A 450-million-year-old fossil of a rare, ancient sea creature, which appears to be shaped like an ice cream cone, has just been discovered. The fossil, which was found by an international team of researchers, was discovered in the Appalachian Mountains, near Hummelstown in Pennsylvania, and has stumped palaeontologists.

The newly discovered fossil of the mysterious, prehistoric sea creature dates back to the Ordovician period. Oddly enough, the fossil was well-preserved, despite the fact that the rocks in which it was discovered, was found to have been "cooked" during mountain building – which should have hindered the preservation of the specimen. The ancient soft-bodied sea creature's fossil may help palaeontologists get a better idea of what life was like around 450 million years ago.

"The ancient world of the Ordovician, some 450 million years ago, was one of a huge expansion of life in the seas of our planet," Jan Zalasiewicz, a professor at the University of Leicester's School of Geography, Geology and the Environment, said in a statement. "Fossils are abound in Ordovician strata, but almost all of them are of creatures with hard shells or support structures, and so our understanding of booming Ordovician life is almost completely based on skeleton-bearing animals.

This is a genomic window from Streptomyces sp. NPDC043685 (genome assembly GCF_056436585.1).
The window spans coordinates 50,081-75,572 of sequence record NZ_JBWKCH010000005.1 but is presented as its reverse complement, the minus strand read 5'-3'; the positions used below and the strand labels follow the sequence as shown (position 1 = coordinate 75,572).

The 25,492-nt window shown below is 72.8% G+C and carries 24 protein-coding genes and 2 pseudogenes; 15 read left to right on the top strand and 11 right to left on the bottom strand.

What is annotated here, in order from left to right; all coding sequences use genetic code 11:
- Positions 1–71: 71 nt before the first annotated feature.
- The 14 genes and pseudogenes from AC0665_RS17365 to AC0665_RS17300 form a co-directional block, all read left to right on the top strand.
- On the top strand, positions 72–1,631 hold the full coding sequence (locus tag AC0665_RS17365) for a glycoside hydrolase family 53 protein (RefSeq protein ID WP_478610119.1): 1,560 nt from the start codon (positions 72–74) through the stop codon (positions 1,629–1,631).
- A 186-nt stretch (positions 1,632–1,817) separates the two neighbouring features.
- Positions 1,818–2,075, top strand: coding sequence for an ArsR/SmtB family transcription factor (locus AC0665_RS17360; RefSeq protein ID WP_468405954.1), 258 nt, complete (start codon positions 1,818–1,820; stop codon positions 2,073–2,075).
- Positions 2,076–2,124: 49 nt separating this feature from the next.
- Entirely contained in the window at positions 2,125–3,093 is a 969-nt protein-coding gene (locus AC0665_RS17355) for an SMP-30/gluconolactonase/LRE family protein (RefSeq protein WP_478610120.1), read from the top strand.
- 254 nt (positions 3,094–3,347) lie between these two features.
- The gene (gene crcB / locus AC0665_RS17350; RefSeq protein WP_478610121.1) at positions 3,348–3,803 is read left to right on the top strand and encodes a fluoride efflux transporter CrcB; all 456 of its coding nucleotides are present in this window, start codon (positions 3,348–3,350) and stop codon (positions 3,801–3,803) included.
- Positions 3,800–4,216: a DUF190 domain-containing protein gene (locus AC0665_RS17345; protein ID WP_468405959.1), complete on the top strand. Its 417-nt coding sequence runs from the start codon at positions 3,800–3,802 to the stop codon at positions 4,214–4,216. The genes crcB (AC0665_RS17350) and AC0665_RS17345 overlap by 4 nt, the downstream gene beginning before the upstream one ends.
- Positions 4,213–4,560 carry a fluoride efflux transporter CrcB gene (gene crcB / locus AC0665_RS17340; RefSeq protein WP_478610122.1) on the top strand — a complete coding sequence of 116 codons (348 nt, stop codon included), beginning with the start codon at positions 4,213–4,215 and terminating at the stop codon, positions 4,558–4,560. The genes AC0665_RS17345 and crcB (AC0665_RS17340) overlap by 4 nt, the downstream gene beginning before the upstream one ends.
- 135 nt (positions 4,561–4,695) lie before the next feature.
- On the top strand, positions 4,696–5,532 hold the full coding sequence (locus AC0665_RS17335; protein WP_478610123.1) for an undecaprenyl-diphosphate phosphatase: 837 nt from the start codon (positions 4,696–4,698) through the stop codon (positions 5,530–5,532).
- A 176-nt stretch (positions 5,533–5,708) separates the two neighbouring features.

"There are few of those rare, precious localities where softer-bodied animals might be found, to give a wider insight into the life of those times. Was this creature an important but usually unpreserved part of ocean life, or just a bit player among the Ordovician animal communities? It is a new puzzle for palaeontologists."

"That this fossil still has the soft bits preserved, even though the rocks that hold it have been squeezed and twisted, is remarkable. This enigmatic organism has major implications for how we look for well-preserved fossils," said Mike Meyer of the Carnegie Institute of Science.

"It's a small fossil with a big story," Bob Ganis, consulting geologist from the University of Leicester, said.

The findings of the new discovery have been published in the journal Palaios.